Synology Considerations (by Taylor Sharpe, July 2022)

Synology is a hardware company and they sell many different servers. You can see a list of the more consumer level ones on Amazon.

Be aware that the prices sometimes include drives and sometimes do not, but if you do get drives, they have to be the same size (TBs) and probably should be the same brand/model. Usually the drives cost more than the server. SSDs are much faster and MUCH more expensive. Most Synology servers let you use either, but the bays all have to use the same whichever you choose.

Synology really started out just as RAID storage for servers and were thought of mostly as just a storage device (Network Attached Storage or Storage Area Network). But what set them apart from most other similar storage companies was that they started including a cpu and Linux kernel with it so that you could have server services provided on the storage drive. This meant you did not need say some Windows Server to manage the data on it, you could just buy their storage unit and manage everything on it. The initial apps were all about file sharing, permissions, remote backups and other file related software. However, over the years, their DSM software has come to include a lot of other things from calendaring to email to web services and many many more things. Their typical customer target are small to mid-size businesses that are not big enough for large Storage Area Networks with full time IT staff. But as some of us consumer types end up with larger files from things like videos, pictures and music, it has become more useful for "prosumers" like you, Lawrence and me.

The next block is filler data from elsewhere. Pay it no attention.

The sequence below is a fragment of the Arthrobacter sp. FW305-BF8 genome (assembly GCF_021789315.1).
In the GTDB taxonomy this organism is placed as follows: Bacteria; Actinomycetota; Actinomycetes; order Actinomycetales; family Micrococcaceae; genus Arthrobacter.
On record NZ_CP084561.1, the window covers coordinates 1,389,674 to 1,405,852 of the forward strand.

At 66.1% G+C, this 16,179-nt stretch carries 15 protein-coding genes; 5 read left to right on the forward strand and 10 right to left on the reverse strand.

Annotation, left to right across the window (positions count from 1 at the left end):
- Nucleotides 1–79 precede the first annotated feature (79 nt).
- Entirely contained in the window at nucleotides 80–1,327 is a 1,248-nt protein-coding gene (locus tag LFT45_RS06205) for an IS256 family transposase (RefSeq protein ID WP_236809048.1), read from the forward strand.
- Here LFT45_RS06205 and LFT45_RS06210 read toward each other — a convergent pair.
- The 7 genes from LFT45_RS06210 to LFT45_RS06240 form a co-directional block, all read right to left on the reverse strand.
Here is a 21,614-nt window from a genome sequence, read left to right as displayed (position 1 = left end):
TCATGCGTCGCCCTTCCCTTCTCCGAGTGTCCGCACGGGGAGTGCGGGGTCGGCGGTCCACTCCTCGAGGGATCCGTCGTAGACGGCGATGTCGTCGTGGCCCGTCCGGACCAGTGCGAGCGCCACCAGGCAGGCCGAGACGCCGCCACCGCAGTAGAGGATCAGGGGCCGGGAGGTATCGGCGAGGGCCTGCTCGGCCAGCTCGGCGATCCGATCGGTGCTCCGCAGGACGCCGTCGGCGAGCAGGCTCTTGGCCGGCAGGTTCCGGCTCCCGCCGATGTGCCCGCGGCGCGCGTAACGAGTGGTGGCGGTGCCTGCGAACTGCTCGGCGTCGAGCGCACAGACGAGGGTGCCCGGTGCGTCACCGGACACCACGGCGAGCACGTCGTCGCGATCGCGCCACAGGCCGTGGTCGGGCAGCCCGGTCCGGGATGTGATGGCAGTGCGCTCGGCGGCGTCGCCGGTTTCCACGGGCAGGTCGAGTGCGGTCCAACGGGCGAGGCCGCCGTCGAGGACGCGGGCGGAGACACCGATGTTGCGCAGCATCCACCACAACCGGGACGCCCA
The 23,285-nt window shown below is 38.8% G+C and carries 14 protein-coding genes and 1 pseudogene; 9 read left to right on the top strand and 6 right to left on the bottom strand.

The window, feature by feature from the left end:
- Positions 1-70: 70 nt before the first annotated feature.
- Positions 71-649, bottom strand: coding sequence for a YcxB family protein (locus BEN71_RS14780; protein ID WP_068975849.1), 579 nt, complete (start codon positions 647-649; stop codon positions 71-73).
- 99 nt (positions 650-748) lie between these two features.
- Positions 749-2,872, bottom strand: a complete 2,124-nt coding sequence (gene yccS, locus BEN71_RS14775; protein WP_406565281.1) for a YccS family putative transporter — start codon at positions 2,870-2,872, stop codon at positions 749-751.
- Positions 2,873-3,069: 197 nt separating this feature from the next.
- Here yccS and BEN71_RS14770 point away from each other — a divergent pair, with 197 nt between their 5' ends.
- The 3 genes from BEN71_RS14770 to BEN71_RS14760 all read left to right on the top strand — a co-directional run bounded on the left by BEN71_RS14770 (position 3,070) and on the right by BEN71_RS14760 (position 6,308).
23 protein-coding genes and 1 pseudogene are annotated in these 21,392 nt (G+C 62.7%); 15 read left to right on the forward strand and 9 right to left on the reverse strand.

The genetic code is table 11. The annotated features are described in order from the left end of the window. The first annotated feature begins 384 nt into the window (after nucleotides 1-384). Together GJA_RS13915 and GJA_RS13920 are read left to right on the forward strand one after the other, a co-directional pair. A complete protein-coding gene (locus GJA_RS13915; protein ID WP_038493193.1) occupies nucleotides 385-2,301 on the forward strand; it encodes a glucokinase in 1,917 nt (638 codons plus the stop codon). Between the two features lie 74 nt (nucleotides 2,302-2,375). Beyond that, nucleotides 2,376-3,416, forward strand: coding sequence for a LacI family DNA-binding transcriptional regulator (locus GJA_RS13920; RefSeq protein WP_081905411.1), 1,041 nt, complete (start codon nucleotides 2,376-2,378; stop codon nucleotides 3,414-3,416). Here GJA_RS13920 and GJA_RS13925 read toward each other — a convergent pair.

The Synology networks use ethernet. So you will need an ethernet connection to your router and you can connect to it from any devices on the Local Area Network including over WiFi.

BackBlaze is a remote backup and storage service. Synology offers several options depending on if you want their cloud storage or Amazon's S3 or maybe Glacier, Google Backups, Microsoft 365 backup, etc. There are many such backup service choices in Synology's DSM and you can evaluate the various ones based on storage pricing. So while BackBlaze is not a Linux kernel software available on Synology's DSM, there are many choices available to you at what you'll find to be mostly cheaper rates than BackBlaze.

There are lots of different RAIDs often dependent on how many drives you have. You get a lot more options if you have more drives. The supported types are SHR, Basic, JBOD, RAID0, 1, 5, 6, 10 and F1. The SHR is the Synology default RAID format, but you can choose any format you want for any storage pool you set up.

Before you buy, you probably need to get an idea of how much useable storage you need, then select a RAID, and find out how much actual storage you have to buy for that RAID to yield the storage you need. The Synology DiskStation DS419slim can be ordered on Amazon with 8TB SSD which should yield a little more than 4TB useable SSD storage for $1599. But there are so many other options out there.

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